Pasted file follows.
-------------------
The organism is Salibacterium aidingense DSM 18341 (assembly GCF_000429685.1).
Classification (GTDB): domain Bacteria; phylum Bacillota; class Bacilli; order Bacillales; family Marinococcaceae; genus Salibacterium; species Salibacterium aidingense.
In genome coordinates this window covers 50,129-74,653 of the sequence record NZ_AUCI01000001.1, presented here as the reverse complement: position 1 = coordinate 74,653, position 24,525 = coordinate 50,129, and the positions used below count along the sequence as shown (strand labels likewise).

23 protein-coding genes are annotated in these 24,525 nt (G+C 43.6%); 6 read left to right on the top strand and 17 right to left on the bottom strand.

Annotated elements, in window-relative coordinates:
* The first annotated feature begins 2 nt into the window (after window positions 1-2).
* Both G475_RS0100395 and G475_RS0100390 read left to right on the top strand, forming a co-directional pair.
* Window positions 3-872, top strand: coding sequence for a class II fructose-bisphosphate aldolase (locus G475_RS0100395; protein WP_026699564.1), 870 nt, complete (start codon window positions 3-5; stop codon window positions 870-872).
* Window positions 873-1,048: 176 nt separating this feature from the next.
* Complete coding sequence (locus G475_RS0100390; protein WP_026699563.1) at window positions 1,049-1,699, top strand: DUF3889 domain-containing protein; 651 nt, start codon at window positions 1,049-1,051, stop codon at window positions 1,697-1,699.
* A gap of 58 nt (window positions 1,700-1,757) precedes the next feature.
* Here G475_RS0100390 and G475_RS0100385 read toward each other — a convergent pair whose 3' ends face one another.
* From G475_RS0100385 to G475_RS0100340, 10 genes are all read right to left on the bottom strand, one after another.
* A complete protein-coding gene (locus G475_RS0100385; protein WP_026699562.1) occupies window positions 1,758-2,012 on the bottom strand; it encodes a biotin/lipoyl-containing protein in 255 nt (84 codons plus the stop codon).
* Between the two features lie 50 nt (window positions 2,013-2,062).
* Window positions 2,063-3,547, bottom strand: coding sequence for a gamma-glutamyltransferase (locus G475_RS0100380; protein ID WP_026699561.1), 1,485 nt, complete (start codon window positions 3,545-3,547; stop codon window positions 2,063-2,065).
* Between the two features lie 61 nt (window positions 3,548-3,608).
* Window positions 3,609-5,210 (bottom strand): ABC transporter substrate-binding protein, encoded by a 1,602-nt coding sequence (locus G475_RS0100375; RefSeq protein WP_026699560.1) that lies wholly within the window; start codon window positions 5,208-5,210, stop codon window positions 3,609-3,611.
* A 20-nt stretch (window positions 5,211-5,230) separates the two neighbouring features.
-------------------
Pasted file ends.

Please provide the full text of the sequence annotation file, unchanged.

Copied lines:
The organism is Salibacterium aidingense DSM 18341 (assembly GCF_000429685.1).
Classification (GTDB): domain Bacteria; phylum Bacillota; class Bacilli; order Bacillales; family Marinococcaceae; genus Salibacterium; species Salibacterium aidingense.
In genome coordinates this window covers 50,129-74,653 of the sequence record NZ_AUCI01000001.1, presented here as the reverse complement: position 1 = coordinate 74,653, position 24,525 = coordinate 50,129, and the positions used below count along the sequence as shown (strand labels likewise).

23 protein-coding genes are annotated in these 24,525 nt (G+C 43.6%); 6 read left to right on the top strand and 17 right to left on the bottom strand.

Annotated elements, in window-relative coordinates:
* The first annotated feature begins 2 nt into the window (after window positions 1-2).
* Both G475_RS0100395 and G475_RS0100390 read left to right on the top strand, forming a co-directional pair.
* Window positions 3-872, top strand: coding sequence for a class II fructose-bisphosphate aldolase (locus G475_RS0100395; protein WP_026699564.1), 870 nt, complete (start codon window positions 3-5; stop codon window positions 870-872).
* Window positions 873-1,048: 176 nt separating this feature from the next.
* Complete coding sequence (locus G475_RS0100390; protein WP_026699563.1) at window positions 1,049-1,699, top strand: DUF3889 domain-containing protein; 651 nt, start codon at window positions 1,049-1,051, stop codon at window positions 1,697-1,699.
* A gap of 58 nt (window positions 1,700-1,757) precedes the next feature.
* Here G475_RS0100390 and G475_RS0100385 read toward each other — a convergent pair whose 3' ends face one another.
* From G475_RS0100385 to G475_RS0100340, 10 genes are all read right to left on the bottom strand, one after another.
* A complete protein-coding gene (locus G475_RS0100385; protein WP_026699562.1) occupies window positions 1,758-2,012 on the bottom strand; it encodes a biotin/lipoyl-containing protein in 255 nt (84 codons plus the stop codon).
* Between the two features lie 50 nt (window positions 2,013-2,062).
* Window positions 2,063-3,547, bottom strand: coding sequence for a gamma-glutamyltransferase (locus G475_RS0100380; protein ID WP_026699561.1), 1,485 nt, complete (start codon window positions 3,545-3,547; stop codon window positions 2,063-2,065).
* Between the two features lie 61 nt (window positions 3,548-3,608).
* Window positions 3,609-5,210 (bottom strand): ABC transporter substrate-binding protein, encoded by a 1,602-nt coding sequence (locus G475_RS0100375; RefSeq protein WP_026699560.1) that lies wholly within the window; start codon window positions 5,208-5,210, stop codon window positions 3,609-3,611.
* A 20-nt stretch (window positions 5,211-5,230) separates the two neighbouring features.